PubMed 21228320

Referenced in Channelpedia wiki pages of: none

Automatically associated channels: Cav3.1

Title: Dual-color quantum dot detection of a heterotetrameric potassium channel (hKCa3.1).

Authors: Daniel E J Waschk, Anke Fabian, Thomas Budde, Albrecht Schwab

Journal, date & volume: Am. J. Physiol., Cell Physiol., 2011 Apr , 300, C843-9

PubMed link:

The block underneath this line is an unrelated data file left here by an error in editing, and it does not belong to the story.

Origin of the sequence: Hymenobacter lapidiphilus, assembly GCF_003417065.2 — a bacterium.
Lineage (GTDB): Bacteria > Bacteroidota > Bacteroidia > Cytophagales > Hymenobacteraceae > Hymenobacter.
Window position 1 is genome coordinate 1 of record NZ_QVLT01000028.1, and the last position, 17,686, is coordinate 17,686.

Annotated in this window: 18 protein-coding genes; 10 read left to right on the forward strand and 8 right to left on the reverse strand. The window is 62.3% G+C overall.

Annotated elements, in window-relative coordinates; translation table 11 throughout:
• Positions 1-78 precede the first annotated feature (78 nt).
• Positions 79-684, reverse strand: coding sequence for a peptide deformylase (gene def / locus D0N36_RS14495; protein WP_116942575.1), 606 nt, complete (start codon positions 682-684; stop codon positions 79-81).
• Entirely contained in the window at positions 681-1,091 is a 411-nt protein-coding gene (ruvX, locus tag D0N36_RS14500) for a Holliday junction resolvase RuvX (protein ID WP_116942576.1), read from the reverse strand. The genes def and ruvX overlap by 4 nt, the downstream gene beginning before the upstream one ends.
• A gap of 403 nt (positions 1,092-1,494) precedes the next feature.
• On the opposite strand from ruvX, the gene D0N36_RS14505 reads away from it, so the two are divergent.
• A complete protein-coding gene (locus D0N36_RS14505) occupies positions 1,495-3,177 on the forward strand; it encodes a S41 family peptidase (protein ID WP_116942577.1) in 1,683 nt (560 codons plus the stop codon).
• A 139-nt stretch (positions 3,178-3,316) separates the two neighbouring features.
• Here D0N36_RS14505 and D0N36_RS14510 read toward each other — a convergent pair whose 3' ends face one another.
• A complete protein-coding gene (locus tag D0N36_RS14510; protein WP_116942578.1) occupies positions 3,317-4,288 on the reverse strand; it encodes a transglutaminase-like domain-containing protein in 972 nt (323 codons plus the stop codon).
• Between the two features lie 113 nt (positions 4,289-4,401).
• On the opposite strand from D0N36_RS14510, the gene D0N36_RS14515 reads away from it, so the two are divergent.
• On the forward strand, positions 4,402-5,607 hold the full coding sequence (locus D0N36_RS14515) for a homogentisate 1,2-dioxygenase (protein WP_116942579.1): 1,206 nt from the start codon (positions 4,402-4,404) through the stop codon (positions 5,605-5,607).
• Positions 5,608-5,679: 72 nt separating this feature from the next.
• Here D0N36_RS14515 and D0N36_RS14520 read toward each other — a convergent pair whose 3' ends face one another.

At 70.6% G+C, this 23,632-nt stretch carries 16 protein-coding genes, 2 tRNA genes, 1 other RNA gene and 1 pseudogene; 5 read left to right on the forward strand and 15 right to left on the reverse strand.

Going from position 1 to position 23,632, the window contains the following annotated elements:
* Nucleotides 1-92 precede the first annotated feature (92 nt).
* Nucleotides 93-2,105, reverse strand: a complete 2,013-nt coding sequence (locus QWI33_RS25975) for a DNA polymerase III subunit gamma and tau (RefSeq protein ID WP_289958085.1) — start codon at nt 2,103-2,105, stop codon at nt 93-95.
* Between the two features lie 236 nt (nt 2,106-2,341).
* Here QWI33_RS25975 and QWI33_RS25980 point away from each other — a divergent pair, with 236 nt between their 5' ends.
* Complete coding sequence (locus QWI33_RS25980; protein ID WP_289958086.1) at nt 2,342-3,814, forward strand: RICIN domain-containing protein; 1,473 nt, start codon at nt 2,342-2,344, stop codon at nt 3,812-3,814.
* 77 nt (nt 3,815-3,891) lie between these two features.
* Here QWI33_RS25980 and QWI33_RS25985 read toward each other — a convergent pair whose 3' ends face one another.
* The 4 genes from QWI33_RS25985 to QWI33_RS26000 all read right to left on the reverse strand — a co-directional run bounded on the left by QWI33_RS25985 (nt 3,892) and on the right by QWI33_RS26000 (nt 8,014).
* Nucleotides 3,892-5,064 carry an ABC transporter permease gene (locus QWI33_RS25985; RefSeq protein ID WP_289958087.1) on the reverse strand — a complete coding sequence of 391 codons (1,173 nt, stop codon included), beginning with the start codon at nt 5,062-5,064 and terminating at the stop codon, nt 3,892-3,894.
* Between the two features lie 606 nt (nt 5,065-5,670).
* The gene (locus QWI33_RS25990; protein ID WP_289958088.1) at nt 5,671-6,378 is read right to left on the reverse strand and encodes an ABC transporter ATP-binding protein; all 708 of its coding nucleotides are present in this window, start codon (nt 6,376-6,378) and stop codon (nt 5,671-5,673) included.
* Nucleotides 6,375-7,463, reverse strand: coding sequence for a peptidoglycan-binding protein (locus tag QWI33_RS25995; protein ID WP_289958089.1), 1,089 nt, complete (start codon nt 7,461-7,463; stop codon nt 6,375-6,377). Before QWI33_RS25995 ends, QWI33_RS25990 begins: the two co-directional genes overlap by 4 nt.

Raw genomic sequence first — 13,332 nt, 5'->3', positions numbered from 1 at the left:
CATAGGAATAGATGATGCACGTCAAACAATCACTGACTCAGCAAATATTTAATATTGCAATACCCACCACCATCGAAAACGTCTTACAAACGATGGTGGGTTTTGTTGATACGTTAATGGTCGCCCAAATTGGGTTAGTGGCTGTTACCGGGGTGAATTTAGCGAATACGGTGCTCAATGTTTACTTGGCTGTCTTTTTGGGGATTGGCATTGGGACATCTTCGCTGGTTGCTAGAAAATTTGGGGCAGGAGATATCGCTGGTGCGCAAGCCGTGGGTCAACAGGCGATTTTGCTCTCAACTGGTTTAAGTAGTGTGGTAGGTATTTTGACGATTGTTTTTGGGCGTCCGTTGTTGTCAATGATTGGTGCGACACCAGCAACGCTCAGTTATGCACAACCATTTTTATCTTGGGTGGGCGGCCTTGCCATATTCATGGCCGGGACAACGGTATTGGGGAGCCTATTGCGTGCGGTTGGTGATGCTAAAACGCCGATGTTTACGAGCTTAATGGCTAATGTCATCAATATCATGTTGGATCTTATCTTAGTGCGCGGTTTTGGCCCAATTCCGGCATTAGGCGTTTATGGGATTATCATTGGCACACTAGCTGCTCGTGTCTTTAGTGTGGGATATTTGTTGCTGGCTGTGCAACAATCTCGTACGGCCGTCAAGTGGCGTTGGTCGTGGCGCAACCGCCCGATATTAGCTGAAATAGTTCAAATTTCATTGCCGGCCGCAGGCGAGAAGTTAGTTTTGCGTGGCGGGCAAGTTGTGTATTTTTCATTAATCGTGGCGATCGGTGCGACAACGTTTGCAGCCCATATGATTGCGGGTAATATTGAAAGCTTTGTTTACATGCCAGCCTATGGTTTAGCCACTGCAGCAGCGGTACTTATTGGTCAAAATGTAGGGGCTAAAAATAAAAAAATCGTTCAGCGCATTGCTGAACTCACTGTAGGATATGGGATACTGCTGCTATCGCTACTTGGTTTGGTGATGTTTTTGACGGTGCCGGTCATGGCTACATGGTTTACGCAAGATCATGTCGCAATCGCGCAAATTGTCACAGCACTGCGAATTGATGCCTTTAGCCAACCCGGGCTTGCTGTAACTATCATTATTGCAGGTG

Potassium channels play a key role in establishing the cell membrane potential and are expressed ubiquitously. Today, more than 70 mammalian K(+) channel genes are known. The diversity of K(+) channels is further increased by the fact that different K(+) channel family members may assemble to form heterotetramers. We present a method based on fluorescence microscopy to determine the subunit composition of a tetrameric K(+) channel. We generated artificial "heteromers" of the K(+) channel hK(Ca)3.1 by coexpressing two differently tagged hK(Ca)3.1 constructs containing either an extracellular hemagglutinin (HA) or an intracellular V5 epitope. hK(Ca)3.1 channel subunits were detected in the plasma membrane of MDCK-F cells or HEK293 cells by labeling the extra- and intracellular epitopes with differently colored quantum dots (QDs). As previously shown for the extracellular part of hK(Ca)3.1 channels, its intracellular domain can also bind only one QD label at a time. When both channel subunits were coexpressed, 27.5 ± 1.8% and 24.9 ± 2.1% were homotetramers consisting of HA- and V5-tagged subunits, respectively. 47.6 ± 3.2% of the channels were heteromeric and composed of both subunits. The frequency distribution of HA- and V5-tagged homo- and heteromeric hK(Ca)3.1 channels is reminiscent of the binomial distribution (a + b)(2) = a(2) + 2ab + b(2). Along these lines, our findings are consistent with the notion that hK(Ca)3.1 channels are assembled from two homomeric dimers and not randomly from four independent subunits. We anticipate that our technique will be applicable to other heteromeric membrane proteins, too.